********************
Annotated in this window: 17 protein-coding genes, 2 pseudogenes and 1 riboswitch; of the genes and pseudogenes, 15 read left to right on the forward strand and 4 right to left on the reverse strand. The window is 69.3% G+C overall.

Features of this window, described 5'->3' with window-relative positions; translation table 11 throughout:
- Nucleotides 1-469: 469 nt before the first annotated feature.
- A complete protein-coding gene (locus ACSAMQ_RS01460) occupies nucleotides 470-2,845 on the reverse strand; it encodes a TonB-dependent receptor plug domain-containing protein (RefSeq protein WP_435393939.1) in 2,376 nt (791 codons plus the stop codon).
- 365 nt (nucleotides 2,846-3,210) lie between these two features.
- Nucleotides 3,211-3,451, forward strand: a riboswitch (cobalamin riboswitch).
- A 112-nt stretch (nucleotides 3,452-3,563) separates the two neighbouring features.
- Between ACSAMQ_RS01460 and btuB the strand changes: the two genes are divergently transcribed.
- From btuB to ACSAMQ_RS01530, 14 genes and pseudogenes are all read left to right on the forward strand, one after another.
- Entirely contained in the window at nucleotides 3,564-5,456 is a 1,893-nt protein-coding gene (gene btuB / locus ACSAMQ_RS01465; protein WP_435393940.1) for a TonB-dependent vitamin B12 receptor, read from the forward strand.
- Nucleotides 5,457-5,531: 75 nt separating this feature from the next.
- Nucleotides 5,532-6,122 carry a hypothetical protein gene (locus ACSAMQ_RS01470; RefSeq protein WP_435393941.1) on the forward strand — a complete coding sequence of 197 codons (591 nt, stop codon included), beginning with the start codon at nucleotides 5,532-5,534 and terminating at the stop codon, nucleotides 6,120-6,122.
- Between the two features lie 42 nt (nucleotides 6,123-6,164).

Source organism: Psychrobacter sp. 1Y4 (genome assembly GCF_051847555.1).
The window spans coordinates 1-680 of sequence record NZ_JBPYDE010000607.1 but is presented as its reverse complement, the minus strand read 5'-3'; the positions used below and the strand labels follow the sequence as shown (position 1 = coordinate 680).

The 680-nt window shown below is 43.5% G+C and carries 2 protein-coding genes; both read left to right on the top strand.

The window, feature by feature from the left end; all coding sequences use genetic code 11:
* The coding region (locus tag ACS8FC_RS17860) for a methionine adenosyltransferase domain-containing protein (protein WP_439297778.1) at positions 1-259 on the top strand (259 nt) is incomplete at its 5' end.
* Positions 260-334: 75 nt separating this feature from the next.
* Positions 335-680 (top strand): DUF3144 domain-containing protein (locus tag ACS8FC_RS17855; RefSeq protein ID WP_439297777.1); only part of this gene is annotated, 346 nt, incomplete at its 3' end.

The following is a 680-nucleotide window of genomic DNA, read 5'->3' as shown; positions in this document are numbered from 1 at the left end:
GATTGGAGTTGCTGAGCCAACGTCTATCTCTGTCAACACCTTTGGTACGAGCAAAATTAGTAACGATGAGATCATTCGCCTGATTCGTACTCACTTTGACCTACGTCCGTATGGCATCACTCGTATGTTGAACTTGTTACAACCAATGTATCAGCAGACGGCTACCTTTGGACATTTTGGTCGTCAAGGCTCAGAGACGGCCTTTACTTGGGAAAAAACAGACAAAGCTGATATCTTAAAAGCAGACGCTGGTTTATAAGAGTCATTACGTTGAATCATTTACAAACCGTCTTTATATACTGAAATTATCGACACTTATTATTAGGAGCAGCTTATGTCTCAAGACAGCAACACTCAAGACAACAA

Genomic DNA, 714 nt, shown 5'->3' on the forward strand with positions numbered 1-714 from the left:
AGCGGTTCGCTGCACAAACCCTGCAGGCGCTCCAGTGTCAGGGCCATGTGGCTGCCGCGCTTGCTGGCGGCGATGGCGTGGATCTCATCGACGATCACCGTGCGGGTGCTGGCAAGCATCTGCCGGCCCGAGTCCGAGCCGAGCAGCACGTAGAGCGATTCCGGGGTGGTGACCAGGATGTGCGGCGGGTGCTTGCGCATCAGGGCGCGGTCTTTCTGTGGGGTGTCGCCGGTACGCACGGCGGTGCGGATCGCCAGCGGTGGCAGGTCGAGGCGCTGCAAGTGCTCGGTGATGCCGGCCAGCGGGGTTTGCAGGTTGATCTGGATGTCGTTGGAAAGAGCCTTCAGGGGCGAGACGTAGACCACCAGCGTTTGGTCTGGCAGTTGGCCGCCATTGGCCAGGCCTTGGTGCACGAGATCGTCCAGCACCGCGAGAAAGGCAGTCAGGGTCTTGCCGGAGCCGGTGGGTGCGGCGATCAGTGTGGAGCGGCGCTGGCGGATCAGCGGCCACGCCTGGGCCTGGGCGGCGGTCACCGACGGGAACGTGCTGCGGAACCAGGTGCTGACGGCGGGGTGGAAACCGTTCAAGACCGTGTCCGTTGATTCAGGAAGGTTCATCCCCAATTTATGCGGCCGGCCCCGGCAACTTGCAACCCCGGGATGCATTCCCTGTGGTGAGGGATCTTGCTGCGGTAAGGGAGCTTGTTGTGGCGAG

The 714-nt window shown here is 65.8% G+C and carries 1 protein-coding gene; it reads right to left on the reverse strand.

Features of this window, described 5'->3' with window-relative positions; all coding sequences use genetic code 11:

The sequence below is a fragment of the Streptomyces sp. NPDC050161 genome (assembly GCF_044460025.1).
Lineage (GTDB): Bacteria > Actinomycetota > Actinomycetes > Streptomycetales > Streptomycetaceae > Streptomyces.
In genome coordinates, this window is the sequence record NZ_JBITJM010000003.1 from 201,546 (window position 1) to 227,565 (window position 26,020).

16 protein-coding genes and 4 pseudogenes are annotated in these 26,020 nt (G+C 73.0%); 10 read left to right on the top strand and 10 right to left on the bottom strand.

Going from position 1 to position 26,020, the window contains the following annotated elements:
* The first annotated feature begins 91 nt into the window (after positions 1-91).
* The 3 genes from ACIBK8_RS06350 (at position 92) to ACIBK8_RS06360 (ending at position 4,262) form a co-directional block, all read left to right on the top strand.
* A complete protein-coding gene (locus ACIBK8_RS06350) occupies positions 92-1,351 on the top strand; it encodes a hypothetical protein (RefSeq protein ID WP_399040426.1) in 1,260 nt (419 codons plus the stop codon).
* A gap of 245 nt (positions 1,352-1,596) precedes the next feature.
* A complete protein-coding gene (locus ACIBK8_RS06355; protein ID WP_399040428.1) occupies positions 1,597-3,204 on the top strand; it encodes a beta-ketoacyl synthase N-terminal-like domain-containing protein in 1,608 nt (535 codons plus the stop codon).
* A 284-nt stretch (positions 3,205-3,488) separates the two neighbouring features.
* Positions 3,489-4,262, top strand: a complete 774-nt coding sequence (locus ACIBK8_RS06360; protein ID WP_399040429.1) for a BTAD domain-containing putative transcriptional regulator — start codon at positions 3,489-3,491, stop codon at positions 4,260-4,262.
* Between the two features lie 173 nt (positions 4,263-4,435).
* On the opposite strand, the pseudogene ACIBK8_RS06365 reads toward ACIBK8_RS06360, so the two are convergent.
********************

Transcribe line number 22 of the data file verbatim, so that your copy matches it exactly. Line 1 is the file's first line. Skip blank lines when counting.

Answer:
GATTGGAGTTGCTGAGCCAACGTCTATCTCTGTCAACACCTTTGGTACGAGCAAAATTAGTAACGATGAGATCATTCGCCTGATTCGTACTCACTTTGACCTACGTCCGTATGGCATCACTCGTATGTTGAACTTGTTACAACCAATGTATCAGCAGACGGCTACCTTTGGACATTTTGGTCGTCAAGGCTCAGAGACGGCCTTTACTTGGGAAAAAACAGACAAAGCTGATATCTTAAAAGCAGACGCTGGTTTATAAGAGTCATTACGTTGAATCATTTACAAACCGTCTTTATATACTGAAATTATCGACACTTATTATTAGGAGCAGCTTATGTCTCAAGACAGCAACACTCAAGACAACAA